Quinn: Jobs at risk unless capital program approved

June 6, 2011 (CHICAGO)

He says 52,000 people could lose their jobs if lawmakers do not approve spending for the state's capital construction program.

Illinois lawmakers adjourned their regular session last week with some major unfinished business.

They did not re-authorize their highly-touted 2009 jobs bill, putting tens of thousands of Illinois workers at risk.

Construction crews helping rebuild Chicago's Wacker Drive are among 52,000 workers Governor Quinn says could lose their jobs if Illinois lawmakers do not re-authorize the state's capital program.

"If action is not taken, beginning on the 17th of June - that's a week from this Friday - we will begin the process of having to shut down these projects," said Quinn.

The governor signed the historic $31 billion capital bill two summers ago. While the money raised by bond issues and tax increases is set aside, to spend it requires action each year by the general assembly.

The fiscal 2012 authorization became bogged down after majority Senate Democrats tried to attach new spending to it.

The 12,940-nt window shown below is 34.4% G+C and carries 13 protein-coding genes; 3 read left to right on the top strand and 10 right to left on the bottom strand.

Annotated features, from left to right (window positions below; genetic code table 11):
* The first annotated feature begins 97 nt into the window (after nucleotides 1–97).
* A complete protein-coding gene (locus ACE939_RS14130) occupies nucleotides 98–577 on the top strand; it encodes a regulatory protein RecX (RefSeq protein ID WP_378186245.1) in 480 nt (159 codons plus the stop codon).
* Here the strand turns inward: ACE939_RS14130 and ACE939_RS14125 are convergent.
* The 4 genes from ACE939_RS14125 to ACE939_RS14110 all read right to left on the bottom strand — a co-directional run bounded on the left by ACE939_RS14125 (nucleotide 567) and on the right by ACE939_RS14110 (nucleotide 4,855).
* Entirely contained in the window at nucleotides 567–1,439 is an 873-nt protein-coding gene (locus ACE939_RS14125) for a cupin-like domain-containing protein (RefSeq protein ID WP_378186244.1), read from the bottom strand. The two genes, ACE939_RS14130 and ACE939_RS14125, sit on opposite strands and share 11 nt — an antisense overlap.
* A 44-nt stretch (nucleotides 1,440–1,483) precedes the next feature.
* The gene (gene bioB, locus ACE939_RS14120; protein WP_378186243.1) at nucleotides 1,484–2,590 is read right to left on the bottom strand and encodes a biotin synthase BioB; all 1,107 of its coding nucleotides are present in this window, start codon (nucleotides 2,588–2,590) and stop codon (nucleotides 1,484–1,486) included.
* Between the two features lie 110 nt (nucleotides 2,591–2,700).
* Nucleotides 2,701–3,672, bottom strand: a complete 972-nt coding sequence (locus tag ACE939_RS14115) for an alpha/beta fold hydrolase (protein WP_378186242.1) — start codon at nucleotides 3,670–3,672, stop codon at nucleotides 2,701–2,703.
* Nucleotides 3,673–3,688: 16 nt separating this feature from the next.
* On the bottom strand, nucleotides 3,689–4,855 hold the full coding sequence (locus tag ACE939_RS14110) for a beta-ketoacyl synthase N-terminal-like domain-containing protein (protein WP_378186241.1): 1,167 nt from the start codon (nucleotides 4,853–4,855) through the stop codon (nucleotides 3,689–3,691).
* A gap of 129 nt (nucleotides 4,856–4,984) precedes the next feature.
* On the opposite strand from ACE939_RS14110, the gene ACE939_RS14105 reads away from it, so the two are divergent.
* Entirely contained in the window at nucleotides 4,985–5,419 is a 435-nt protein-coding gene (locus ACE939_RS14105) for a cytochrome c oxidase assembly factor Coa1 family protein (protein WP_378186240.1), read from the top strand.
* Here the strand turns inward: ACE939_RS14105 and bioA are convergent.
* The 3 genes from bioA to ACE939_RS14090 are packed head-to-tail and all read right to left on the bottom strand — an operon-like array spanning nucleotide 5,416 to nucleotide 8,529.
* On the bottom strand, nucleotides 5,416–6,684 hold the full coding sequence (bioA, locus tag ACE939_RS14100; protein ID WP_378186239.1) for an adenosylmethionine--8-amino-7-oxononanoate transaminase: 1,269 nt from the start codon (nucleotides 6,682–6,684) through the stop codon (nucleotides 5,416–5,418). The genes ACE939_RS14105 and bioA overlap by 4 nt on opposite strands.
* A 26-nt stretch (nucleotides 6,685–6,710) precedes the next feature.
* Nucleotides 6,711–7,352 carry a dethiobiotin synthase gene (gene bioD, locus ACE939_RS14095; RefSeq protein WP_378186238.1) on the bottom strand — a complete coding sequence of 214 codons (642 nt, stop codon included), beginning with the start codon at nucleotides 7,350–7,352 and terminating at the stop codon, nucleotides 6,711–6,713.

"Unfortunately, the Senate Democrats chose that bill to leverage an extra half billion dollars into the budget, and that's a half billion dollars, frankly, the taxpayers can't afford, because the budget that passed already spends more money than we're gonna take in," said State Sen. Matt Murphy (R-Palatine).

The Democratic-controlled House and Senate adjourned last Tuesday night without passing the capital bill, leaving the Illinois public works projects already underway in jeopardy.

House Minority Leader Tom Cross questioned the Democratic governor's leadership.

"The reality is the governor was not engaged in the budget process. I would argue as the governor he should have been he could have taken a more active role in the budget process," said Cross. "He could have taken some leadership in making sure the capital bill passed."

Quinn says he will call Republican as well as Democratic legislative leaders to set a date for a special session. It would have to happen no later than next week to beat the June 17th project shutdown date.

"Politics has no role here," said Quinn. "Our job is to put people to work and keep them on the job."

Republicans say they will support a "clean" re-authorization bill without any additional spending.

A vote during a special session would require a three-fifths, or 60 percent, majority to pass.

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